A Confederate army invading the North under Gen. Robert E. Lee and the Union Army of the Potomac led by Maj. Gen. George G. Meade collided over three blazing summer days at Gettysburg 150 years ago this week in the Civil War.
The July 1-3 battle on Pennsylvania farmland would mark the turning point of the war as the Union claimed its biggest victory, repulsing Lee’s second incursion into the North.
Gettysburg also would be the bloodiest battle, with about 51,000 casualties, and gave rise to President Abraham Lincoln’s timeless “Gettysburg Address.”
The battle began July 1, 1863, when Lee massed his Army of Northern Virginia at a crossroads at Gettysburg, driving Union defenders back to Cemetery Hill.
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More troops arrived overnight for both sides and vicious fighting resumed the next day.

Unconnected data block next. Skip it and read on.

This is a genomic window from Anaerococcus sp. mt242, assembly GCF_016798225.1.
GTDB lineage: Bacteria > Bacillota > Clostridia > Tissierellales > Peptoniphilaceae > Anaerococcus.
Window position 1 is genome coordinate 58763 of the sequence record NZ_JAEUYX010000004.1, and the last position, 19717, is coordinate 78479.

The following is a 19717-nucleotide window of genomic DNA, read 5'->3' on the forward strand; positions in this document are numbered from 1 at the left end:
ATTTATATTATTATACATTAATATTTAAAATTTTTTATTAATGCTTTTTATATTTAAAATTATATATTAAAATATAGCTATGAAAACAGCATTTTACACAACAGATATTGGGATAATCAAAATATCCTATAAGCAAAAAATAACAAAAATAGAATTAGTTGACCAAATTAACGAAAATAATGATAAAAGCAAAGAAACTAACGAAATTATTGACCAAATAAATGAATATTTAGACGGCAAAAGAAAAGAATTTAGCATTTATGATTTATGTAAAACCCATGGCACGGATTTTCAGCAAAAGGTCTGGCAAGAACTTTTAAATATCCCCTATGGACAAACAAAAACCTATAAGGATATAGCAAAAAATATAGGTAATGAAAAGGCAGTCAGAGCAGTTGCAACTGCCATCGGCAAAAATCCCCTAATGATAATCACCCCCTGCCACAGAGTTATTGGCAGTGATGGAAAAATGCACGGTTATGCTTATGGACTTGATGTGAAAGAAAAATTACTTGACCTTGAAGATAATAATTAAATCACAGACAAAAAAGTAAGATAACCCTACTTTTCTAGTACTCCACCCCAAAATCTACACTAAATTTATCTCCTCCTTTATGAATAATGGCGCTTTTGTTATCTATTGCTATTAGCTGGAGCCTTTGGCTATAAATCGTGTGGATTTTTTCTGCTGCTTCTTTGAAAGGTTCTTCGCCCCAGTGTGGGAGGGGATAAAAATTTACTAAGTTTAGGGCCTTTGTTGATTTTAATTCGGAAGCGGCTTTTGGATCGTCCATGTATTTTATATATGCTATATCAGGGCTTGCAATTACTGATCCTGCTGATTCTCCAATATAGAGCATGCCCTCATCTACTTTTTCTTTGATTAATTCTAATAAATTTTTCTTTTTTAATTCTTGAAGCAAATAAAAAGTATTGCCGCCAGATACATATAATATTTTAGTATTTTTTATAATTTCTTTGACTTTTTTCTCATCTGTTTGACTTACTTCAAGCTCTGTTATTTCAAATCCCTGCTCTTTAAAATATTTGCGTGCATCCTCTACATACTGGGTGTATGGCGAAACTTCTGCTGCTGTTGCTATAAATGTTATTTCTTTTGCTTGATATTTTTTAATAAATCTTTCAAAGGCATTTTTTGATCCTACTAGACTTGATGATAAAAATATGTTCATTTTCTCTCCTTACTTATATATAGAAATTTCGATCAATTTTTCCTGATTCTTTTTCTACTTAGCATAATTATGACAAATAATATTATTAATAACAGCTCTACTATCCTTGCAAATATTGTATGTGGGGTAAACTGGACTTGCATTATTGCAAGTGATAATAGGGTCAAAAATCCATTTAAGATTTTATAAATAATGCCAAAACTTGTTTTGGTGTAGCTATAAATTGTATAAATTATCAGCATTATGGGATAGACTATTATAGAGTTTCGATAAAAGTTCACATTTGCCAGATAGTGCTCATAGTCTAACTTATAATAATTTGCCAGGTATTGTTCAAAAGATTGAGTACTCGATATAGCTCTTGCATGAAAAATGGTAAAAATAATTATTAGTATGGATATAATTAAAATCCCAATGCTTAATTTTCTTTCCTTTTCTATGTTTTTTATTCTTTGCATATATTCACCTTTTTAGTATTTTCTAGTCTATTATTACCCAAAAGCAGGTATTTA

The fierce combat raged over fields, a sunken road and on hilltops until nightfall.
Through it all, the Union desperately held its positions, and then, on July 3, momentum turned against Lee. Confederate infantrymen were flung backward.
But a major Confederate assault, Pickett’s charge, briefly punctured the Union line until frenzied federal fighters forced back the charge and the Union line held.
By July 4, 1863, a defeated Lee began withdrawing southward toward Virginia, his bloodied and exhausted column strung out for miles.
Lee’s defeat at Gettysburg marked a turn for the worse for a Confederacy whose end would come ultimately in 1865.
That July 4, 1863, also brought another Union victory: Confederate forces weathering a long siege at Vicksburg, Miss., capitulated to federal forces in full control of the Mississippi River.